I love my seed Sundays. It’s about some alone time with my fifty or so varieties of heirloom tomato seedlings: watering them, listening how the water gently streams down in the layers of the soil, imagining how my seedlings quench their thirst while they bathe in the first rays of sunshine. I envision their growth, giving the first flowers, than almost instantly the giant ruby-red tomatoes, almost bursting with perfectly-balanced sweet and sour juice. It’s the spring dream of a gardener and foodie.
Through our association, Eco Ruralis, we have committed ourselves to discovering, growing and multiplying as many traditional seeds and heirlooms as possible, both on our plots and in our Seed Guardians network of peasants. This year, our network of urban gardeners and peasants are managing 70 traditional varieties of tomatoes, 30 varieties of peppers and various other vegetables and cereal crops. Seeds we received freely from small farmers from all over Romania and the EU. This is our contribution to the global effort to save our biodiversity, and to put healthy, nutritious and diverse food on our everyday plates.
Recently, as the European Commission presented the official proposal for a regulation on seeds and propagating material, our commitment has been strongly challenged. Reading the text of this proposal we discover that we will become outlaws, and our seeds and products will be the subject of contraband on the Romanian black market for healthy food.
The Romanian media was also intrigued; we suddenly received all kinds of questions: What impact does this new regulation have on Romanias’ nearly 5 million peasants? Will they continue to grow those traditional vegetables? Is this the end of the Romanian ox-heart tomato?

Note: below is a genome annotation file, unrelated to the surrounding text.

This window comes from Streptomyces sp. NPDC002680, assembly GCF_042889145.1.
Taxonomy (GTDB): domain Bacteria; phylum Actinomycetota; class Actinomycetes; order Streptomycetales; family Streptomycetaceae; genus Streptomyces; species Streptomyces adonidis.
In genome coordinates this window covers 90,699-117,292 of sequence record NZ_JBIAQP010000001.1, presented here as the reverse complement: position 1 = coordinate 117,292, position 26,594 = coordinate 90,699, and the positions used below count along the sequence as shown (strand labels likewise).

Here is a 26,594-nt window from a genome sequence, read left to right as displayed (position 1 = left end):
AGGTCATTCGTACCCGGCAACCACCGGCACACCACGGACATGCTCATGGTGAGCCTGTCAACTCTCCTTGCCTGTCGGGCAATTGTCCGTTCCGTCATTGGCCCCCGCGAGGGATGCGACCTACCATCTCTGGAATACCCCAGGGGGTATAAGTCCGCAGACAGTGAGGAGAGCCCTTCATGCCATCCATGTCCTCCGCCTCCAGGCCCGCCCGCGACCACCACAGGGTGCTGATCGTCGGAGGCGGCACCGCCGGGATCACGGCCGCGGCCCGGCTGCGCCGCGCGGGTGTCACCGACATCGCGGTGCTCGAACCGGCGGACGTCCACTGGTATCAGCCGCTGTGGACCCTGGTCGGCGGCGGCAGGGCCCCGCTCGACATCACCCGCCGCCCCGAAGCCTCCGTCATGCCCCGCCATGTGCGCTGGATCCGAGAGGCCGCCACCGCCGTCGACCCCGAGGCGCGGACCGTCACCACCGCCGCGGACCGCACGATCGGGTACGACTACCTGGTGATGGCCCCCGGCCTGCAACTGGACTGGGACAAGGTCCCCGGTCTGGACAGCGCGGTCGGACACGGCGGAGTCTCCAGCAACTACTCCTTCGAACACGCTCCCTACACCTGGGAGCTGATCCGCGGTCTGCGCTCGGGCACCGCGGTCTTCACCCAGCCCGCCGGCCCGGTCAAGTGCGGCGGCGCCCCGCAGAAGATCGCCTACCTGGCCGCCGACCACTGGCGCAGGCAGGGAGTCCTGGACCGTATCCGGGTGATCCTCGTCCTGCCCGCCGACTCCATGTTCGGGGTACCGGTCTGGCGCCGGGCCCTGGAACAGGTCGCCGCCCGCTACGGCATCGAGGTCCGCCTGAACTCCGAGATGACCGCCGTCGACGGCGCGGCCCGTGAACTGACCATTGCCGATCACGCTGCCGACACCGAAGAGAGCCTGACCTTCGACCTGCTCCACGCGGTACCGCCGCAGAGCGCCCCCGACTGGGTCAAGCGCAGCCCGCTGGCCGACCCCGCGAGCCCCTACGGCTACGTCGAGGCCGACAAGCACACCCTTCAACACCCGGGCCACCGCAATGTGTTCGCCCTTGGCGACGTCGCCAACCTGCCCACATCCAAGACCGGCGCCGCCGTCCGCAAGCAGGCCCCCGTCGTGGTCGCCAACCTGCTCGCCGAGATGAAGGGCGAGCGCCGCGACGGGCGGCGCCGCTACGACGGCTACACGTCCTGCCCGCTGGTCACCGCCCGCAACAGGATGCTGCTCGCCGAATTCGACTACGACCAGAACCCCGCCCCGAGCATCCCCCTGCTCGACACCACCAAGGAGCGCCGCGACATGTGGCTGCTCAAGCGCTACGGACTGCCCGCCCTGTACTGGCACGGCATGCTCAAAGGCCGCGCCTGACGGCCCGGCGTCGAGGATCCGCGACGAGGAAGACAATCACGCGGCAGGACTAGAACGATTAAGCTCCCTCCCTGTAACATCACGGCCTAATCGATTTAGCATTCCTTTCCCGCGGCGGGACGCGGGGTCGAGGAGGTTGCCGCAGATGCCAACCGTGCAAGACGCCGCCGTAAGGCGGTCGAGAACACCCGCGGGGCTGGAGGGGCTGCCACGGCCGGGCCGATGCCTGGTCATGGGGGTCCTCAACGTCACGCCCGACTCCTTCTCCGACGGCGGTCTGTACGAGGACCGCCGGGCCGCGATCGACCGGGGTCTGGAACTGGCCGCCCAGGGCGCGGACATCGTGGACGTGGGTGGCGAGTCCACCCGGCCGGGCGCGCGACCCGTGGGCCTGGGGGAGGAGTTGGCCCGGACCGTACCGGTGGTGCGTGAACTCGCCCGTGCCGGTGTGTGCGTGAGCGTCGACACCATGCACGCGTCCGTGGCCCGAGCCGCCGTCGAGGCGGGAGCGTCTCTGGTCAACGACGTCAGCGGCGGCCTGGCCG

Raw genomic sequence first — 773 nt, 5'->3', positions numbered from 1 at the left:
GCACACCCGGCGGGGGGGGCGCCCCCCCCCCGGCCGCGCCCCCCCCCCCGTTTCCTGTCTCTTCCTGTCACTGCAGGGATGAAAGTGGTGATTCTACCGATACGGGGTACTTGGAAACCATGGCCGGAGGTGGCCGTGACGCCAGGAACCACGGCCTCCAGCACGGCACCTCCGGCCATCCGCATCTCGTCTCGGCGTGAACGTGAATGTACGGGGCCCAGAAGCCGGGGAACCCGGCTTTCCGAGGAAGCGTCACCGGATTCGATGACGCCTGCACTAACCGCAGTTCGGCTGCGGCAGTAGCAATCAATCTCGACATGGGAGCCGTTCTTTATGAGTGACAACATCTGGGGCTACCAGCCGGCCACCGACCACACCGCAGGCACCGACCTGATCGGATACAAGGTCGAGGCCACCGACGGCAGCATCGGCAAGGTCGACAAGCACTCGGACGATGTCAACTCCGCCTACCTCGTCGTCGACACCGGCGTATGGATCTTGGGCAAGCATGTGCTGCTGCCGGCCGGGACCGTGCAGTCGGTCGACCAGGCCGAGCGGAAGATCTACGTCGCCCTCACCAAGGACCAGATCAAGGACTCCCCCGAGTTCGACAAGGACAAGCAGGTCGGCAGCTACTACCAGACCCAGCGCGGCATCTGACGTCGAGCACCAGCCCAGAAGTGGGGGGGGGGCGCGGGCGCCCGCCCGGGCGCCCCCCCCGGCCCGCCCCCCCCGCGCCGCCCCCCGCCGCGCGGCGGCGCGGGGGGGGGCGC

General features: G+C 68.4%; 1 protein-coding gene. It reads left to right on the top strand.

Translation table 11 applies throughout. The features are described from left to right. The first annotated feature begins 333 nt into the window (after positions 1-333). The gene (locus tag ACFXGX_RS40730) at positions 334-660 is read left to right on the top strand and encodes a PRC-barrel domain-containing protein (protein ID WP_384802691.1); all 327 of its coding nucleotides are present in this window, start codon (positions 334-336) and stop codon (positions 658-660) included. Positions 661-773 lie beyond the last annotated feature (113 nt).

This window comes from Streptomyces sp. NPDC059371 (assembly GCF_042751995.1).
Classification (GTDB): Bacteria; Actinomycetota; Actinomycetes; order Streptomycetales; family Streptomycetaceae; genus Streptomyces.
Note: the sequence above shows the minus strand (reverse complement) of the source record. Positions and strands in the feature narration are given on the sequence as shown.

Yesterday, I found myself debating this huge issue on television, trying to predict the effect of this new law, also expecting a reaction from our authorities. The official position of the Romanian authorities came from Mr Daniel Botanoiu, currently a secretary of the state at the Ministry for Agriculture; formerly a lobbyist for the approval of GM soya cultivation in Romania.
Mr Botanoiu stated that: “We should not exaggerate, the situation is not as dark as it is perceived. The new regulation doesn’t have a negative impact on the cultivation and swapping of peasant seeds, on the contrary, it comes to protect them better”, going on to assure us that: “the Romanian Ministry for Agriculture very much supports small scale farming with all its elements.”
I was amazed by the incredible interpretation on this newly proposed regulation. First of all, the proposal for this new regulation triggered a huge critical reaction from the European civil society but also from some MEPs. Secondly, I was intrigued by the Ministry’s promise to support the historical practices of small farmers and peasants in saving and swapping seeds. This promise carries a heavy responsibility, as the newly proposed regulation will be debated by the European Council as well as the EU Parliament.
Feeling almost outlawed, our eyes are on the next moves of the Romanian Ministry. The future of Romanian agricultural biodiversity depends on their attitude and approach.
Meanwhile, as months pass and the EU decides our seeds legality, I will certainly enjoy watching how our ox-heart tomatoes grow and ripen. I see in them a history and adventures hard to forget. Through time they have managed to adapt to so many climatic conditions; handed down from generation to generation, from the hands of grandparents to newly weds. They nurtured my ancestors through wars and the cold years of communism. As long as we have our black soil, sunshine and clear water, the ox-heart tomatoes, as well as the other varieties which peasants breed and exchange, are safe in our protective hands.
As to whether or not we will now be considered criminals by our authorities? That’s something they have to sort out.